'People don't really need holidays, after all; they can carry their holidays with them, and rest when they wish', said Professor Timo Sarpaneva (born 1926), industrial designer, artist, and untiringly prolific star of international design.
Sarpaneva belonged to the generation of designers who, in the post-war decades, acted as Finland's cultural ambassadors to the world, beginning with the Milan Triennales in the 1950s, in which Sarpaneva won numerous Grands Prix. The secret of Sarpaneva's great success, which he also enjoys at home in Finland, is that he, better than any other, was able to transform everyday objects into art, to give hope amid the gloom of life, because the companion of beauty is hope. Sarpaneva appeared to life and work at the point where time, space and material meet, and he made that point visible through his objects. He was the poetic interpreter of the material world. As a designer and artist he was unusually versatile, working as happily with ceramics, metal, textile and wood as with glass. Glass is, nevertheless, perhaps the material that was closest to him; 'because glass is the material of space, it is best suited as a material to be given to light', as he said himself. And it is in capturing light that Sarpaneva was at his best: he had the ability to show us light as if seen from beneath the ice that covers the sea, or in the living foliage of the forest.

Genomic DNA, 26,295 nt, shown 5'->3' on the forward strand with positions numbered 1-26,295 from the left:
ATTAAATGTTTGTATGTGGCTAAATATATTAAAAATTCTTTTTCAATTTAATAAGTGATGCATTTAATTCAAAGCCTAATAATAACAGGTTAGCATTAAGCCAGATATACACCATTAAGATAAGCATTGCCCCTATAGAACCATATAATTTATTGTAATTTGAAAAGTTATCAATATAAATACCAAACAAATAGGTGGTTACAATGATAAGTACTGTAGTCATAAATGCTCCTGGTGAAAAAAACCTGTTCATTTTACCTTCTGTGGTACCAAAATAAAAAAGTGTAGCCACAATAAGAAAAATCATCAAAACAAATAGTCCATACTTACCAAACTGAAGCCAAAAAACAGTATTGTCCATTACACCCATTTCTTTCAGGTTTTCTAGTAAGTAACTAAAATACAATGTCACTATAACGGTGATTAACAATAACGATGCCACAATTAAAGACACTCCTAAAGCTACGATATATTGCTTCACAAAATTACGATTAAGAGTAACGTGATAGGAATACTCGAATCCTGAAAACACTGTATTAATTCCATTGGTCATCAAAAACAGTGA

In a career that spanned more than four decades, Sarpaneva had numerous one-man exhibitions all over the world, most recently a tour of the United States - New York, Chicago, Los Angeles and Washington - in 1994-95, and he also achieved eminence as a prominent exhibition architect. His countless prizes and honours include the following: Honorary Royal Designer for Industry, Royal Society of Arts, London, 1963; Honorary Doctor, Royal College of Art, London, 1967; Professor honoris causa, Academico de Honor Extranjero, Academia de Diseño, University of Mexico City, 1985; Honorary Doctor, University of Art and Design, Helsinki, 1993.
Rate this article:
average: 0 / total: 0